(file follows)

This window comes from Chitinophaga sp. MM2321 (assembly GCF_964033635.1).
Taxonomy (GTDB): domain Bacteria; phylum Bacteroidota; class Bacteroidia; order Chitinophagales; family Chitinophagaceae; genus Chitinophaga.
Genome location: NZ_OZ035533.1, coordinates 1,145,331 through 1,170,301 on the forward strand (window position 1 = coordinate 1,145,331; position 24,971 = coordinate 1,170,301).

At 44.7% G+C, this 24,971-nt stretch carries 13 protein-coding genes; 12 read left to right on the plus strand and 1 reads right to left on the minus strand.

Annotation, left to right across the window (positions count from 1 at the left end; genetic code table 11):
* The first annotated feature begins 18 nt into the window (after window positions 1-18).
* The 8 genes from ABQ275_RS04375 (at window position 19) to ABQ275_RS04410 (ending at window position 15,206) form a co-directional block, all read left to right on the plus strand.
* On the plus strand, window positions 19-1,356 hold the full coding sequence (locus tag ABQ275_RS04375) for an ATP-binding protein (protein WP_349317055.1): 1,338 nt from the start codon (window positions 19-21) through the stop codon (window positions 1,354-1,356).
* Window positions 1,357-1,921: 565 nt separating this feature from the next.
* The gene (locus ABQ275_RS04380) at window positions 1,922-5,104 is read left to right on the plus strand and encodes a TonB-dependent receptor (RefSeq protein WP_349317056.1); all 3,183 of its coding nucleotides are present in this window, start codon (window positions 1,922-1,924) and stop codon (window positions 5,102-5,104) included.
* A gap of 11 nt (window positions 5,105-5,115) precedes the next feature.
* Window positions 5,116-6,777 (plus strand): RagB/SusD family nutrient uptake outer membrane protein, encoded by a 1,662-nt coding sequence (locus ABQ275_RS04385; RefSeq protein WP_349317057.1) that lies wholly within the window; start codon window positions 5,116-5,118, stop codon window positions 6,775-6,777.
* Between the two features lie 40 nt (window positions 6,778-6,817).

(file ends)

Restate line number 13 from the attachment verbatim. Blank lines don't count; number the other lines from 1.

* Between the two features lie 40 nt (window positions 6,778-6,817).